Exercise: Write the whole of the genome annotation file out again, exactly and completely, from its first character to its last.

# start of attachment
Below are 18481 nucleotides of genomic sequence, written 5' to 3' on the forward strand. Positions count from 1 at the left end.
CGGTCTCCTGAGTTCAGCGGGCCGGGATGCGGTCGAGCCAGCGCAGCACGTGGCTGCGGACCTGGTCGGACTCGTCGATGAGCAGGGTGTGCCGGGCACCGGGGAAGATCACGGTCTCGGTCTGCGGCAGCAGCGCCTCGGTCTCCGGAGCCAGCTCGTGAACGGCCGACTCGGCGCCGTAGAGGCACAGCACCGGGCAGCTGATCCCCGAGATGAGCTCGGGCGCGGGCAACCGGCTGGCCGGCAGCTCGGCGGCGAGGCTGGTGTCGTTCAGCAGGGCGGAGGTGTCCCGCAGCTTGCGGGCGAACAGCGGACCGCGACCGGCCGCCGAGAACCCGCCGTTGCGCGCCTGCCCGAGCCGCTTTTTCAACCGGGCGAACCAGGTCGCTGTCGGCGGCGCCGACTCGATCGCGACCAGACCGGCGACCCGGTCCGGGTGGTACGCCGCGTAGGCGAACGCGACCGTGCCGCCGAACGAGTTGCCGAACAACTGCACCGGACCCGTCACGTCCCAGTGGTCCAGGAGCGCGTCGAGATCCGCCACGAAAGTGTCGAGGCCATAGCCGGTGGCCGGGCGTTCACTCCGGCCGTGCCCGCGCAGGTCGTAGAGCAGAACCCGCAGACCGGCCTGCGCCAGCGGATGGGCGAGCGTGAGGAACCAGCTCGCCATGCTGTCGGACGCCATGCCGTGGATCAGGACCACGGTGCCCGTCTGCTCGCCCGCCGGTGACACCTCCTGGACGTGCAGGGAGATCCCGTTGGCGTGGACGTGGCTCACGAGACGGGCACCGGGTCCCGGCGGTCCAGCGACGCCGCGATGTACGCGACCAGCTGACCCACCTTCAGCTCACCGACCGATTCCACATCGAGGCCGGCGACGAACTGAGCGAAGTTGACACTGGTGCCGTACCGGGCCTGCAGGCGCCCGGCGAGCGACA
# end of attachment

Below are 18481 nucleotides of genomic sequence, written 5' to 3' on the forward strand. Positions count from 1 at the left end.
CGGTCTCCTGAGTTCAGCGGGCCGGGATGCGGTCGAGCCAGCGCAGCACGTGGCTGCGGACCTGGTCGGACTCGTCGATGAGCAGGGTGTGCCGGGCACCGGGGAAGATCACGGTCTCGGTCTGCGGCAGCAGCGCCTCGGTCTCCGGAGCCAGCTCGTGAACGGCCGACTCGGCGCCGTAGAGGCACAGCACCGGGCAGCTGATCCCCGAGATGAGCTCGGGCGCGGGCAACCGGCTGGCCGGCAGCTCGGCGGCGAGGCTGGTGTCGTTCAGCAGGGCGGAGGTGTCCCGCAGCTTGCGGGCGAACAGCGGACCGCGACCGGCCGCCGAGAACCCGCCGTTGCGCGCCTGCCCGAGCCGCTTTTTCAACCGGGCGAACCAGGTCGCTGTCGGCGGCGCCGACTCGATCGCGACCAGACCGGCGACCCGGTCCGGGTGGTACGCCGCGTAGGCGAACGCGACCGTGCCGCCGAACGAGTTGCCGAACAACTGCACCGGACCCGTCACGTCCCAGTGGTCCAGGAGCGCGTCGAGATCCGCCACGAAAGTGTCGAGGCCATAGCCGGTGGCCGGGCGTTCACTCCGGCCGTGCCCGCGCAGGTCGTAGAGCAGAACCCGCAGACCGGCCTGCGCCAGCGGATGGGCGAGCGTGAGGAACCAGCTCGCCATGCTGTCGGACGCCATGCCGTGGATCAGGACCACGGTGCCCGTCTGCTCGCCCGCCGGTGACACCTCCTGGACGTGCAGGGAGATCCCGTTGGCGTGGACGTGGCTCACGAGACGGGCACCGGGTCCCGGCGGTCCAGCGACGCCGCGATGTACGCGACCAGCTGACCCACCTTCAGCTCACCGACCGATTCCACATCGAGGCCGGCGACGAACTGAGCGAAGTTGACACTGGTGCCGTACCGGGCCTGCAGGCGCCCGGCGAGCGACA